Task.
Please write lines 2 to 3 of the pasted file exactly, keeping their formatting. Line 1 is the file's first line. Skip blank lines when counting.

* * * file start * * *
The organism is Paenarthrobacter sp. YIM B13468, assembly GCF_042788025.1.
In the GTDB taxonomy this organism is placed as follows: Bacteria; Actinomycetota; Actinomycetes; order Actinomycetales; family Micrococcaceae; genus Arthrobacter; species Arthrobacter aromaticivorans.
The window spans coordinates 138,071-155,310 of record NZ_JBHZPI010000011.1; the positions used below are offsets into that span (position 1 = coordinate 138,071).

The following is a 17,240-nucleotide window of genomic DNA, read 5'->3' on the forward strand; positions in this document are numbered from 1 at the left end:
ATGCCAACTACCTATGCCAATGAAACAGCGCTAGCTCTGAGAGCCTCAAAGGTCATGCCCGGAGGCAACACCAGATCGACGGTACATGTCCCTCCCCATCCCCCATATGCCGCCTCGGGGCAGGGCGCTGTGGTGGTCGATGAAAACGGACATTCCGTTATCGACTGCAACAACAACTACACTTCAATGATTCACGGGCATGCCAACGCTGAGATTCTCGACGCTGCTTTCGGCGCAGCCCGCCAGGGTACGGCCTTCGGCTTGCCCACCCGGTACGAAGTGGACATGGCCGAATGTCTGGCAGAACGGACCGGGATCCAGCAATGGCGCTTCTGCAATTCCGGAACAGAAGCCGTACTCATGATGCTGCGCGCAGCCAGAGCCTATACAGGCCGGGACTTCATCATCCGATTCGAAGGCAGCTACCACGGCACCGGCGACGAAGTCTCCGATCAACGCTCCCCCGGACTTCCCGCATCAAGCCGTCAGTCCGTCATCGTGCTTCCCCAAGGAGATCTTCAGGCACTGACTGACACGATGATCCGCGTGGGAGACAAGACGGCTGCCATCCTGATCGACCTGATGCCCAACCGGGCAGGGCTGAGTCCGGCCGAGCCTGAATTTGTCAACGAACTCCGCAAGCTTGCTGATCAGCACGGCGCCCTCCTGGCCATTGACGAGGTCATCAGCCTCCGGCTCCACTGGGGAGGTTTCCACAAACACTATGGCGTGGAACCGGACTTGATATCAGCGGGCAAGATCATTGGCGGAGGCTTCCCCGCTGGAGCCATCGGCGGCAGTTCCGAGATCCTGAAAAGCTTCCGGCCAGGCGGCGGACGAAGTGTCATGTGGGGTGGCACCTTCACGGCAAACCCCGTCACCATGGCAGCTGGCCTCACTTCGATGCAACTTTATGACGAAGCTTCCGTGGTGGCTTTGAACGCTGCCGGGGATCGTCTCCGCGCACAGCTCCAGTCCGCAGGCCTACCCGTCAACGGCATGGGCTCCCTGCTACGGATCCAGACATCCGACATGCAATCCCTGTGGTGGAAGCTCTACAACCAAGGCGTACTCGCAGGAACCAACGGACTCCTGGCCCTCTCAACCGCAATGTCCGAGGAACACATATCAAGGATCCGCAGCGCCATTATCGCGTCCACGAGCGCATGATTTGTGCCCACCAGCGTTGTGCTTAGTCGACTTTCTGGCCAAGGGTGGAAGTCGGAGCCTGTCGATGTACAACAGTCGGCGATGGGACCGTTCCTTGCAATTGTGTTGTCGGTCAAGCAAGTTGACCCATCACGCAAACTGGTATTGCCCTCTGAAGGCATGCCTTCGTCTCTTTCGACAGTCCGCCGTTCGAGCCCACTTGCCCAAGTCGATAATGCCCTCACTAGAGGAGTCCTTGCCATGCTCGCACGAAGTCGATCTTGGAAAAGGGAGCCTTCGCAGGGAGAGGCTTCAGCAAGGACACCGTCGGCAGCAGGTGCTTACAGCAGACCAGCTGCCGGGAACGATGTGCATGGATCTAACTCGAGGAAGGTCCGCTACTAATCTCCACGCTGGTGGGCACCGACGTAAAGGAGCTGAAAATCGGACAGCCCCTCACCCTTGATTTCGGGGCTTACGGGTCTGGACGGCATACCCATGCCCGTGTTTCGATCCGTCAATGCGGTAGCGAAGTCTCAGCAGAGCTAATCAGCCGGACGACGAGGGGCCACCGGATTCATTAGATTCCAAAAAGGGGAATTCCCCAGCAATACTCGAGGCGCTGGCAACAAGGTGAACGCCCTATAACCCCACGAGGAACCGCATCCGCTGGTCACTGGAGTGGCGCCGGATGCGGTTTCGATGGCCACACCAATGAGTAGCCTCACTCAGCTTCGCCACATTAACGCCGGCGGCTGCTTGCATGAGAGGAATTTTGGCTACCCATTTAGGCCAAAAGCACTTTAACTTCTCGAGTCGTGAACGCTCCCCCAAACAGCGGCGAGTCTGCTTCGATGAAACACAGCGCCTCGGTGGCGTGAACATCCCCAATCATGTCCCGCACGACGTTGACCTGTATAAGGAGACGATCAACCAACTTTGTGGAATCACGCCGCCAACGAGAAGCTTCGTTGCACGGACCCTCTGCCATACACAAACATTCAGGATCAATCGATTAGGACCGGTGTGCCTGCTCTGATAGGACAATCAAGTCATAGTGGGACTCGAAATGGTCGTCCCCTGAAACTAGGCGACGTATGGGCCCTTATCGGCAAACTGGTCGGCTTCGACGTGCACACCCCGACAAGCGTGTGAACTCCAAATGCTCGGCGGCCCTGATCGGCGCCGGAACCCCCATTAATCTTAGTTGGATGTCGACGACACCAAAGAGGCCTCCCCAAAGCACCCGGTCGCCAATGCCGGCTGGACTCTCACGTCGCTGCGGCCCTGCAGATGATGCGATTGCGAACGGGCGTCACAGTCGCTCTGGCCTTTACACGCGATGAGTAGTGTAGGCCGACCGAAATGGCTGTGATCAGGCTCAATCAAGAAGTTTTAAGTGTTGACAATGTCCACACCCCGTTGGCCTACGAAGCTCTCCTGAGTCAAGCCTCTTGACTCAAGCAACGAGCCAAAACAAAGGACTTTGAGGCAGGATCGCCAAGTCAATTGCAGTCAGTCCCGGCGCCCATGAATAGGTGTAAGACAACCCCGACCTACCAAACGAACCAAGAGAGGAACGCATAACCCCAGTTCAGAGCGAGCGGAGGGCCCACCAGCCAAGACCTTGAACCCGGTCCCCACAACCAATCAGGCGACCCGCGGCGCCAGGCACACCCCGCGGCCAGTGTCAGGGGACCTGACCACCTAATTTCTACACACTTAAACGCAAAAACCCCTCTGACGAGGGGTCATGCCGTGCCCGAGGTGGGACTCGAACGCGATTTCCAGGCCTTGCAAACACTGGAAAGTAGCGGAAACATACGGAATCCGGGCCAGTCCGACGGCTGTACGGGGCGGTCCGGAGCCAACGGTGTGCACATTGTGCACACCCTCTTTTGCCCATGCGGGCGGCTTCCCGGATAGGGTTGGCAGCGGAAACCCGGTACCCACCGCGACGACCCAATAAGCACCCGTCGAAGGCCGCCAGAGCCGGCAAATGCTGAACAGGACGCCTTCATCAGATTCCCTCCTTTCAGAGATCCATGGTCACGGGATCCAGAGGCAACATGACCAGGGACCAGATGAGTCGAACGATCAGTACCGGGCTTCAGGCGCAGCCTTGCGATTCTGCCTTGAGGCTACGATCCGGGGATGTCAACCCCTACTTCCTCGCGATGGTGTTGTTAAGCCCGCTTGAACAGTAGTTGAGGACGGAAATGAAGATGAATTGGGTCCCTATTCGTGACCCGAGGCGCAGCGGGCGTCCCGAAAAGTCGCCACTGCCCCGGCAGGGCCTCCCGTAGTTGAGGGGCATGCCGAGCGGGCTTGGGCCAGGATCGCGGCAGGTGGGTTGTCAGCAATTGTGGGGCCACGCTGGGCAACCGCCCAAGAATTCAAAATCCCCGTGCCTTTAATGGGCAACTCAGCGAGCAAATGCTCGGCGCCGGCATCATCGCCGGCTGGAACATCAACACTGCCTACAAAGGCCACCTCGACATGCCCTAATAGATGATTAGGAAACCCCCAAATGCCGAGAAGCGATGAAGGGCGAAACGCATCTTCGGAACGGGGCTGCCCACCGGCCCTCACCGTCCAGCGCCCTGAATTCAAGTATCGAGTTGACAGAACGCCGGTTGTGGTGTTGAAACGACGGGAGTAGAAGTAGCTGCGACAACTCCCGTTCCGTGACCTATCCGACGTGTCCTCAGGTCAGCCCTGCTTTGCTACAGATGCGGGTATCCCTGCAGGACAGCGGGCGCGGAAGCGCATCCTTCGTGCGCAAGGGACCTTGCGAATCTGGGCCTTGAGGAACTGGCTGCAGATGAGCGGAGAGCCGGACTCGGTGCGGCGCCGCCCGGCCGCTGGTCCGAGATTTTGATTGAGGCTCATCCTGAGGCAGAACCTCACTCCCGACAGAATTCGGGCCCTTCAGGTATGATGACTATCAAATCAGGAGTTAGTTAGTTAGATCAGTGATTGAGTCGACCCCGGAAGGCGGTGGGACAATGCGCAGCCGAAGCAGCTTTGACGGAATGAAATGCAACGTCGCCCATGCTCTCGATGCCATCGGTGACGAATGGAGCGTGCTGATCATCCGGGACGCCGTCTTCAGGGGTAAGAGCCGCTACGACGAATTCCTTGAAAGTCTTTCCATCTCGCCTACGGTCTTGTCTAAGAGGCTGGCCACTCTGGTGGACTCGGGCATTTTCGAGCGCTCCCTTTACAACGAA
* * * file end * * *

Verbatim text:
In the GTDB taxonomy this organism is placed as follows: Bacteria; Actinomycetota; Actinomycetes; order Actinomycetales; family Micrococcaceae; genus Arthrobacter; species Arthrobacter aromaticivorans.
The window spans coordinates 138,071-155,310 of record NZ_JBHZPI010000011.1; the positions used below are offsets into that span (position 1 = coordinate 138,071).